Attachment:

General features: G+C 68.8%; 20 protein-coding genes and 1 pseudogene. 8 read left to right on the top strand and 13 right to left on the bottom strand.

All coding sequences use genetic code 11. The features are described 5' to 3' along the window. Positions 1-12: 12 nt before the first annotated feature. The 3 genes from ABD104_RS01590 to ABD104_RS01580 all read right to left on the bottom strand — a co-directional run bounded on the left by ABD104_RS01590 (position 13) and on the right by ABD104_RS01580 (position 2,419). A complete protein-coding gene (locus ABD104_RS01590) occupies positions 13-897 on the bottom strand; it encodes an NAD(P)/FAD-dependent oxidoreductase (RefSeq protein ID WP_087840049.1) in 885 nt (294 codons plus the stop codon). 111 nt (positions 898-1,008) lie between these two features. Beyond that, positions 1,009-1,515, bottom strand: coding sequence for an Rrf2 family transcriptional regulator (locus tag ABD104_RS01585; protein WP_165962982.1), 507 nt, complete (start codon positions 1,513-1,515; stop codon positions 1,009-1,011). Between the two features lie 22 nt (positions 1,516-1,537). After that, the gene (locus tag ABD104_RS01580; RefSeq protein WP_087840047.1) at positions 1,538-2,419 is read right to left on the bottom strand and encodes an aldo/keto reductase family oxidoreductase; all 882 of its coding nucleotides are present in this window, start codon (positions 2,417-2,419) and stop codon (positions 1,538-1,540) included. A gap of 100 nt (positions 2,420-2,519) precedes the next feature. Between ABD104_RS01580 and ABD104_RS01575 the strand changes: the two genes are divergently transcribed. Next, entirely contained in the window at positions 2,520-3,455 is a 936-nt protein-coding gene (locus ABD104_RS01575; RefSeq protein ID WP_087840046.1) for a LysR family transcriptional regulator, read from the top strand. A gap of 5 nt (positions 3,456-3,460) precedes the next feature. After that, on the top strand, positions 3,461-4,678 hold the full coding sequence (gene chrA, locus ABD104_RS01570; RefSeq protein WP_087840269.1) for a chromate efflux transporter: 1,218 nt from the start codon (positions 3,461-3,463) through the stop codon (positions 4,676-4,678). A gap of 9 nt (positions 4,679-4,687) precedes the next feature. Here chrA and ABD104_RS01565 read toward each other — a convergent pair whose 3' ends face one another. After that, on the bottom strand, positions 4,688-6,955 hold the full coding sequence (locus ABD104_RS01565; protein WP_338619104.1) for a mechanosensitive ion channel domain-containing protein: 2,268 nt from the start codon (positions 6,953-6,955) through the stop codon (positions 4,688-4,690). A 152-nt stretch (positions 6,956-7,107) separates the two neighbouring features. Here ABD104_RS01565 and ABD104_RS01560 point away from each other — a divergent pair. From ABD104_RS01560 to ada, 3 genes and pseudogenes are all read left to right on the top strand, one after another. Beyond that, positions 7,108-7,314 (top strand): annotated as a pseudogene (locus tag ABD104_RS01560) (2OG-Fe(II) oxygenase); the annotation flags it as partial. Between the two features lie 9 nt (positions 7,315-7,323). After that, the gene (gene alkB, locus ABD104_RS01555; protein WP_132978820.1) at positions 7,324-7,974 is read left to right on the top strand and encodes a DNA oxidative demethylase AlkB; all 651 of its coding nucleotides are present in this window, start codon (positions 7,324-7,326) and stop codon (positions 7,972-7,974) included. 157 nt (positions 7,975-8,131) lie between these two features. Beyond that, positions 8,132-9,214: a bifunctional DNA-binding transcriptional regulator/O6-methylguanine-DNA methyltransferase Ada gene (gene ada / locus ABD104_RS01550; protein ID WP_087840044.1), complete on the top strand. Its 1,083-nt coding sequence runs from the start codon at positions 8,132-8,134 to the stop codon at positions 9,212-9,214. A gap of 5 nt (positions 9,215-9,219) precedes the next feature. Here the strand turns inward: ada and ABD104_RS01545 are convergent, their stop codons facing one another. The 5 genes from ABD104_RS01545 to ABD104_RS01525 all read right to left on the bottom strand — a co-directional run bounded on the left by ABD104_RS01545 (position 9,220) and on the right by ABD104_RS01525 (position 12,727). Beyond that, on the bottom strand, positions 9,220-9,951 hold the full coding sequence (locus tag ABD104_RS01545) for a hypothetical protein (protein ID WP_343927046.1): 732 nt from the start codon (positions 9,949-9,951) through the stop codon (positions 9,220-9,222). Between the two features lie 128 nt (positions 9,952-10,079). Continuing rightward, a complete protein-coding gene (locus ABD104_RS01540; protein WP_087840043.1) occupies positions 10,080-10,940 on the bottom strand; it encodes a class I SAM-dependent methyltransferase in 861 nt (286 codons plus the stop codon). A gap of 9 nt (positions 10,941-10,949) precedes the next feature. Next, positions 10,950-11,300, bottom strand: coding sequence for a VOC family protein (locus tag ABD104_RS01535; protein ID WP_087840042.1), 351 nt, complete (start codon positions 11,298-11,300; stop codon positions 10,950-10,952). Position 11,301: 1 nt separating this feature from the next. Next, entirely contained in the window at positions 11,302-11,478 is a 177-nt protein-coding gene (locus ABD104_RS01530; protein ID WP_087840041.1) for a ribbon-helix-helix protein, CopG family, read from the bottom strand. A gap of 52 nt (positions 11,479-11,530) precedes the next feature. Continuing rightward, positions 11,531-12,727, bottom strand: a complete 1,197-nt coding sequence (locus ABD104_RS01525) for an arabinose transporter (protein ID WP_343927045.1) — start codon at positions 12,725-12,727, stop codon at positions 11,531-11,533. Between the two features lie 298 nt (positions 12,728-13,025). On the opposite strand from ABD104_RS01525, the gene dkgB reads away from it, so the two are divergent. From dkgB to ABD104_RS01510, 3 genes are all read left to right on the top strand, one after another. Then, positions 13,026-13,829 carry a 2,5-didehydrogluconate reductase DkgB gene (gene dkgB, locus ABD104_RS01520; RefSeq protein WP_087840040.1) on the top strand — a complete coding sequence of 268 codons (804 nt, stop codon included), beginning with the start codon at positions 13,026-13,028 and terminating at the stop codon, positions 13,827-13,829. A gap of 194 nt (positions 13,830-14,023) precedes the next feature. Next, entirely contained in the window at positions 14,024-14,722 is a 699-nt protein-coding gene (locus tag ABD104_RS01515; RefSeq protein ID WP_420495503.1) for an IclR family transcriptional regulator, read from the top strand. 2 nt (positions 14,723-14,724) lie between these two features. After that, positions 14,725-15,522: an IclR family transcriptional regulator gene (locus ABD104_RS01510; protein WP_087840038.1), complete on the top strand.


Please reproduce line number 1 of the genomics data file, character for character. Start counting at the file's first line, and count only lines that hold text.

General features: G+C 68.8%; 20 protein-coding genes and 1 pseudogene. 8 read left to right on the top strand and 13 right to left on the bottom strand.